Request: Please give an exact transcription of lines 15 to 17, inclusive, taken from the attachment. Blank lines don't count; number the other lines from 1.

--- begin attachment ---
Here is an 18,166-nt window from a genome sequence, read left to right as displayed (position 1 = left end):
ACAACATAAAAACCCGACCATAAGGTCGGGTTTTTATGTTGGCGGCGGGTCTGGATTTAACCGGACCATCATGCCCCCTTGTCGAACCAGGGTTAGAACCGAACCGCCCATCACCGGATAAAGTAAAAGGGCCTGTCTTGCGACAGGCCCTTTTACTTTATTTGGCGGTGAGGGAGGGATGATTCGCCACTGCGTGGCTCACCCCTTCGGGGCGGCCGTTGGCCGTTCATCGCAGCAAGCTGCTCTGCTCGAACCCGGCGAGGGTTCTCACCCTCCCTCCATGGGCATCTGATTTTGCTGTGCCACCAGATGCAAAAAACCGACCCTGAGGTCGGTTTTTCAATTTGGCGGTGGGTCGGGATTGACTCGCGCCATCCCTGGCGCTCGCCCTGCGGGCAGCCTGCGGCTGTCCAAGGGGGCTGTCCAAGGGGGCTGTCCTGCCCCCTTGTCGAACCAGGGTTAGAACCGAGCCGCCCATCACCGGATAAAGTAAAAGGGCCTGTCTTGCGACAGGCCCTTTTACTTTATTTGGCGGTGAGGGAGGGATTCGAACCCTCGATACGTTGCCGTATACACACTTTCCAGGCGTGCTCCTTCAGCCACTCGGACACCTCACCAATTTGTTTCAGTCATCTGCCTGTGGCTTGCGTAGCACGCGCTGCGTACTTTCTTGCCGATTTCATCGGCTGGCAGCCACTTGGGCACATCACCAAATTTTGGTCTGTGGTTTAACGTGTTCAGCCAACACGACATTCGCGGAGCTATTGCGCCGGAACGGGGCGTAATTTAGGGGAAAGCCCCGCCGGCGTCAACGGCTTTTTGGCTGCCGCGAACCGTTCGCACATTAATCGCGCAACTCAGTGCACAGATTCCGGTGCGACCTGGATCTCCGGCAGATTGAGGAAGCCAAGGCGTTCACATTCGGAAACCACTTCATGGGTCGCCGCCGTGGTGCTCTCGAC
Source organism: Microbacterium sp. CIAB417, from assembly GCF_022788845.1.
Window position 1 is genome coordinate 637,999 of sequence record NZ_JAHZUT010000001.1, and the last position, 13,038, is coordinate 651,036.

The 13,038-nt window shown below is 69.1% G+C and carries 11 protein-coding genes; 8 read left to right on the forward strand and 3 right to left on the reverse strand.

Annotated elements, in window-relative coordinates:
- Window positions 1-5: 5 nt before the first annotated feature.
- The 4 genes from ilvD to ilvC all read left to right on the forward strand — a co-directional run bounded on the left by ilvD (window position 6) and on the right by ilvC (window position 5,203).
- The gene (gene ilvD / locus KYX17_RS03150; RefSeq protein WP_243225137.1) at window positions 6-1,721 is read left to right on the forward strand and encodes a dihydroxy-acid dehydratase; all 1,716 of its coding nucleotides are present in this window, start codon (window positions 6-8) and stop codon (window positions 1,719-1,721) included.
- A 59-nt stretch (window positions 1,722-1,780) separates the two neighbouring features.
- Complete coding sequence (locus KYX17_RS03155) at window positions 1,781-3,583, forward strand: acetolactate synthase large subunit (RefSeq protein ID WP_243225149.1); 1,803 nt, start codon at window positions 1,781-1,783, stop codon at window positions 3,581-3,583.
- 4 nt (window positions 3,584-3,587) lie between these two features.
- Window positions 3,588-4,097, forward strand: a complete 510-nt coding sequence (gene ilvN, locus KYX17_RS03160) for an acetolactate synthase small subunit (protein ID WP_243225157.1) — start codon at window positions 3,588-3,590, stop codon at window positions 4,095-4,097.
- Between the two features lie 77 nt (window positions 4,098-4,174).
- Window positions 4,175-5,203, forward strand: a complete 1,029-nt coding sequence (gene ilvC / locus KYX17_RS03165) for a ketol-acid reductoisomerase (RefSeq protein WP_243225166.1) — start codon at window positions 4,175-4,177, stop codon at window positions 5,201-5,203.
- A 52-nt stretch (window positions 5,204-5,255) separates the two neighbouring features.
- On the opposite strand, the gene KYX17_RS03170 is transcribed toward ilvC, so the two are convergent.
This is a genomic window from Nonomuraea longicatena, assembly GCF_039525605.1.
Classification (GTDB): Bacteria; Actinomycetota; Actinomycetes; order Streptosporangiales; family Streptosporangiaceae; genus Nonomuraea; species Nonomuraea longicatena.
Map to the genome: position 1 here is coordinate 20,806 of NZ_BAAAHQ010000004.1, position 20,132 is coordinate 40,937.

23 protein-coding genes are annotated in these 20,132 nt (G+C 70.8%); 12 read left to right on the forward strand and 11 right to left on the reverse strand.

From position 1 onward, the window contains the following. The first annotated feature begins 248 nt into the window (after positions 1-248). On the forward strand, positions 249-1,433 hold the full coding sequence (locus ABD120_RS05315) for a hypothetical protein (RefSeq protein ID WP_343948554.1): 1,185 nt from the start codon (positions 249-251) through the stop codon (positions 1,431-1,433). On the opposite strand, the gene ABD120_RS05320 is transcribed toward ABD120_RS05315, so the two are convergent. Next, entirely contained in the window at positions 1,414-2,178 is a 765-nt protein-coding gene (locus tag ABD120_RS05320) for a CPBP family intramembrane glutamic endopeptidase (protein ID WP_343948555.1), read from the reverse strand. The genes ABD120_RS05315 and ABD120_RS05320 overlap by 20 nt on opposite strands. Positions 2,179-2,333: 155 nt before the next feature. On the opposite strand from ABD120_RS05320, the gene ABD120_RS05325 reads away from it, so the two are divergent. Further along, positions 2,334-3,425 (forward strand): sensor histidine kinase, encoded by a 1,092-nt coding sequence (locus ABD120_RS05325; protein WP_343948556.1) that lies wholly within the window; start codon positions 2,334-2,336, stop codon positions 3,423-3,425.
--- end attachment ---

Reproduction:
- Window positions 4,175-5,203, forward strand: a complete 1,029-nt coding sequence (gene ilvC / locus KYX17_RS03165) for a ketol-acid reductoisomerase (RefSeq protein WP_243225166.1) — start codon at window positions 4,175-4,177, stop codon at window positions 5,201-5,203.
- A 52-nt stretch (window positions 5,204-5,255) separates the two neighbouring features.
- On the opposite strand, the gene KYX17_RS03170 is transcribed toward ilvC, so the two are convergent.